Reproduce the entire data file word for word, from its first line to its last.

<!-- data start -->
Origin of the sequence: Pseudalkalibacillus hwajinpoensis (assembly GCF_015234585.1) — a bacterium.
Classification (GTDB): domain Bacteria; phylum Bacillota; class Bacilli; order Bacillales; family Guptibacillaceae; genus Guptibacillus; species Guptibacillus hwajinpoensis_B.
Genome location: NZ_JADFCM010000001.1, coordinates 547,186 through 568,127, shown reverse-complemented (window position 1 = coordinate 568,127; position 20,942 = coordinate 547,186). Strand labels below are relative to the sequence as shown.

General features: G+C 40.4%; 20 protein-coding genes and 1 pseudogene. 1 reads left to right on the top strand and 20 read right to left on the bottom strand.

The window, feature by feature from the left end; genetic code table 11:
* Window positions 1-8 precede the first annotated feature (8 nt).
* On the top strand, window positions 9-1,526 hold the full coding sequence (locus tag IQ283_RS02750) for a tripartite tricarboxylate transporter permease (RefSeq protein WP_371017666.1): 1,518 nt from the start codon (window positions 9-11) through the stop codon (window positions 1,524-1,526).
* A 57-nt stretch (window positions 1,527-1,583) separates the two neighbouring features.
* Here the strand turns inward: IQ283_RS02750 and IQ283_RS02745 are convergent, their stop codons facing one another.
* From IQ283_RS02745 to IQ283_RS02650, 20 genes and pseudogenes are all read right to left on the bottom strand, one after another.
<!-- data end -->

Origin of the sequence: Pseudalkalibacillus hwajinpoensis (assembly GCF_015234585.1) — a bacterium.
Classification (GTDB): domain Bacteria; phylum Bacillota; class Bacilli; order Bacillales; family Guptibacillaceae; genus Guptibacillus; species Guptibacillus hwajinpoensis_B.
Genome location: NZ_JADFCM010000001.1, coordinates 547,186 through 568,127, shown reverse-complemented (window position 1 = coordinate 568,127; position 20,942 = coordinate 547,186). Strand labels below are relative to the sequence as shown.

General features: G+C 40.4%; 20 protein-coding genes and 1 pseudogene. 1 reads left to right on the top strand and 20 read right to left on the bottom strand.

The window, feature by feature from the left end; genetic code table 11:
* Window positions 1-8 precede the first annotated feature (8 nt).
* On the top strand, window positions 9-1,526 hold the full coding sequence (locus tag IQ283_RS02750) for a tripartite tricarboxylate transporter permease (RefSeq protein WP_371017666.1): 1,518 nt from the start codon (window positions 9-11) through the stop codon (window positions 1,524-1,526).
* A 57-nt stretch (window positions 1,527-1,583) separates the two neighbouring features.
* Here the strand turns inward: IQ283_RS02750 and IQ283_RS02745 are convergent, their stop codons facing one another.
* From IQ283_RS02745 to IQ283_RS02650, 20 genes and pseudogenes are all read right to left on the bottom strand, one after another.